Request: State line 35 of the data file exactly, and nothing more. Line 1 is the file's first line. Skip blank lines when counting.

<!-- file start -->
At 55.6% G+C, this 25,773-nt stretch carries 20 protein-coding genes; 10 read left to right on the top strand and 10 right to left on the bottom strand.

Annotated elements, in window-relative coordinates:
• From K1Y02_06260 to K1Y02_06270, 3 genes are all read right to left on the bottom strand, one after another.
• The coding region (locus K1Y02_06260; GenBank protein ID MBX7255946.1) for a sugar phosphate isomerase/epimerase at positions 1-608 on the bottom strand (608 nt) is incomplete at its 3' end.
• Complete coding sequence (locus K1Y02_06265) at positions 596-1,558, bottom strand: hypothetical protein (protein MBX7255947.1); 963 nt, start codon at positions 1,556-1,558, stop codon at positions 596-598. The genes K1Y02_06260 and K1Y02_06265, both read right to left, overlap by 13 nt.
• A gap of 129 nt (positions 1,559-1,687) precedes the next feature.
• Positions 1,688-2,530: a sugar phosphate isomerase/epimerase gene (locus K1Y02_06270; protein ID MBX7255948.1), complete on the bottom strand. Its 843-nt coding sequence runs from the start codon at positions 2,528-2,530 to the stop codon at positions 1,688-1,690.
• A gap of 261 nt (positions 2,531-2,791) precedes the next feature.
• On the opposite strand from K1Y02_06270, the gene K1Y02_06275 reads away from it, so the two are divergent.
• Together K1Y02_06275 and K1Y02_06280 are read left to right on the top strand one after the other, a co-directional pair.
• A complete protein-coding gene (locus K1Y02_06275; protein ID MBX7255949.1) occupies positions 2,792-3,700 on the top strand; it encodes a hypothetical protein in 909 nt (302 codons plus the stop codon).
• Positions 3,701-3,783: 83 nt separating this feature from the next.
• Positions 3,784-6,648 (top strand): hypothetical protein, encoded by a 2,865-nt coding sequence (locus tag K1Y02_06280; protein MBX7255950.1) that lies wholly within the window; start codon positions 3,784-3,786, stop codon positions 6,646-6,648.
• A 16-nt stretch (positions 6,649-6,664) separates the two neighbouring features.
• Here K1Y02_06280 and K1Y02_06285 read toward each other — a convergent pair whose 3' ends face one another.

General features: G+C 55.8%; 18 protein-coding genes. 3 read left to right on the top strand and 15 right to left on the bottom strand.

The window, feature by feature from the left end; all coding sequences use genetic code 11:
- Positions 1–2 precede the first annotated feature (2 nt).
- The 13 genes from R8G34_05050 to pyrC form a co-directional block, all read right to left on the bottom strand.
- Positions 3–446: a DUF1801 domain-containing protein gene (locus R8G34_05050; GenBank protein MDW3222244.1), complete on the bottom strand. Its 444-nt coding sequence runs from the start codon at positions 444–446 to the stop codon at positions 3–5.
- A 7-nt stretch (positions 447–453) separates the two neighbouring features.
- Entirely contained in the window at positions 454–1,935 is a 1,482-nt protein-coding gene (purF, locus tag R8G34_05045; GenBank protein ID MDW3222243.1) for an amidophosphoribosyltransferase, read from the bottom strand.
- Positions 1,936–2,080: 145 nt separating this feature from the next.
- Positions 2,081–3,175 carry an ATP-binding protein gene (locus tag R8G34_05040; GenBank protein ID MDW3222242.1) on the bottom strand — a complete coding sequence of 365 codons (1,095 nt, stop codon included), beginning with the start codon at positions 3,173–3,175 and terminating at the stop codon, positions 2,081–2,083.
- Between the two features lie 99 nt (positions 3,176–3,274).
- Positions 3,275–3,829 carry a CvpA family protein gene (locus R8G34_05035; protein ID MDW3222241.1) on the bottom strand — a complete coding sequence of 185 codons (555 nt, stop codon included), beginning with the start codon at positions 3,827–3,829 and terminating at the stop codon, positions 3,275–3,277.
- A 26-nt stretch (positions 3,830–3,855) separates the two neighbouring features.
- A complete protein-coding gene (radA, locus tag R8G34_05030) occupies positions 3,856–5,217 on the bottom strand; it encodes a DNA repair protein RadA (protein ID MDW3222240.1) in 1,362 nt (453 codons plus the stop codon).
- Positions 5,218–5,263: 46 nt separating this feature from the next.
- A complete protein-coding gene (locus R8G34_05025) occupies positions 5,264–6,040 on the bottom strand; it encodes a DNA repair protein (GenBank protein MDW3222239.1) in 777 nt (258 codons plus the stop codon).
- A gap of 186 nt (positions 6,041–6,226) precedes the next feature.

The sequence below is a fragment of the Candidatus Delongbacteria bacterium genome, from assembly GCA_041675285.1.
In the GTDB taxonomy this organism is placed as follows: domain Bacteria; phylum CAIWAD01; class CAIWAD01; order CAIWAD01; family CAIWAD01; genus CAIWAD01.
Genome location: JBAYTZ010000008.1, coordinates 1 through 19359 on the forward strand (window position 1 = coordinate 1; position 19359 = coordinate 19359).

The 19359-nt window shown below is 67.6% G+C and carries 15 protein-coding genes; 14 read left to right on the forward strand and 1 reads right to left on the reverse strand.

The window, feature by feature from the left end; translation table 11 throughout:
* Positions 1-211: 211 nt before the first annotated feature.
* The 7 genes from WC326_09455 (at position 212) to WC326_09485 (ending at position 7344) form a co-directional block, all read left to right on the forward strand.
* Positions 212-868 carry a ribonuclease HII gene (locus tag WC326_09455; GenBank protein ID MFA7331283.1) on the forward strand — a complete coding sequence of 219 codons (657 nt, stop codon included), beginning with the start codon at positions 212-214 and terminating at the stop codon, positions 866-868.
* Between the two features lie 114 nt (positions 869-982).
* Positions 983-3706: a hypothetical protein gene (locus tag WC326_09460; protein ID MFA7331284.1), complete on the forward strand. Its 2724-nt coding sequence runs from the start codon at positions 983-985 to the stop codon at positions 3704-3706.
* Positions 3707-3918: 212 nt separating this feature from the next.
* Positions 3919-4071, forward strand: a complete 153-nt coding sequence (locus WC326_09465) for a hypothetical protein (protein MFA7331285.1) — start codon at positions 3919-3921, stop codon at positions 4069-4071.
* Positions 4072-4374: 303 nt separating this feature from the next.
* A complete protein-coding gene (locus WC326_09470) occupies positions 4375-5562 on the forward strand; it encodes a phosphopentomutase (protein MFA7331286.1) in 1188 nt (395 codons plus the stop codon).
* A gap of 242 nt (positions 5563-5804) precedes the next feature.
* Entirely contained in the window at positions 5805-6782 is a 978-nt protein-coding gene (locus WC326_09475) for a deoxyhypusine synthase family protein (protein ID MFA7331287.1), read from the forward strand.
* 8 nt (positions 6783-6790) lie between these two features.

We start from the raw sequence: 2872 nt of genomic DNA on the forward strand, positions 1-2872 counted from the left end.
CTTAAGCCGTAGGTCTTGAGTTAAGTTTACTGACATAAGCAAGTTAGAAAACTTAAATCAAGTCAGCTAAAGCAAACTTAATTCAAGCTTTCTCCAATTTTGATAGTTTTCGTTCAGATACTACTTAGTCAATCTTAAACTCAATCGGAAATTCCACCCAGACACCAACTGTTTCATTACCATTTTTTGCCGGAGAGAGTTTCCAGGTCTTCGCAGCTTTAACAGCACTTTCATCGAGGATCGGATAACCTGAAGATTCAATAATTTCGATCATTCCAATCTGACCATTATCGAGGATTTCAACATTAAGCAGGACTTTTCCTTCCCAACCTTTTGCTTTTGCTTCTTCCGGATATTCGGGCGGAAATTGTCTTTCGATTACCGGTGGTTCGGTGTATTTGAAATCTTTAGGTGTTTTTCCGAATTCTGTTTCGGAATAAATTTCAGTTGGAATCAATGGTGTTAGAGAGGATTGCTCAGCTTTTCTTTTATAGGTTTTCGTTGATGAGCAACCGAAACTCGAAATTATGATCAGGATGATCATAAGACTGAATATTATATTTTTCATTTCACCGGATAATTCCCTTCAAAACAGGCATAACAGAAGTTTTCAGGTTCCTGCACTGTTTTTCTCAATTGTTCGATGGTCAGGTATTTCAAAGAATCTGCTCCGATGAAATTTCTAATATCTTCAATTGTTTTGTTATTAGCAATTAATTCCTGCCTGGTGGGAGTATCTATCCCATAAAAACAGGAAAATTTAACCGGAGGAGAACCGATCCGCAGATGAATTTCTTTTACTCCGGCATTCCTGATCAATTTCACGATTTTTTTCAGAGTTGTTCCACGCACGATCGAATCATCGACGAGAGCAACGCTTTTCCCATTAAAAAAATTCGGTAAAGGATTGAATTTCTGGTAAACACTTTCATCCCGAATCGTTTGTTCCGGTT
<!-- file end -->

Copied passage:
The 19359-nt window shown below is 67.6% G+C and carries 15 protein-coding genes; 14 read left to right on the forward strand and 1 reads right to left on the reverse strand.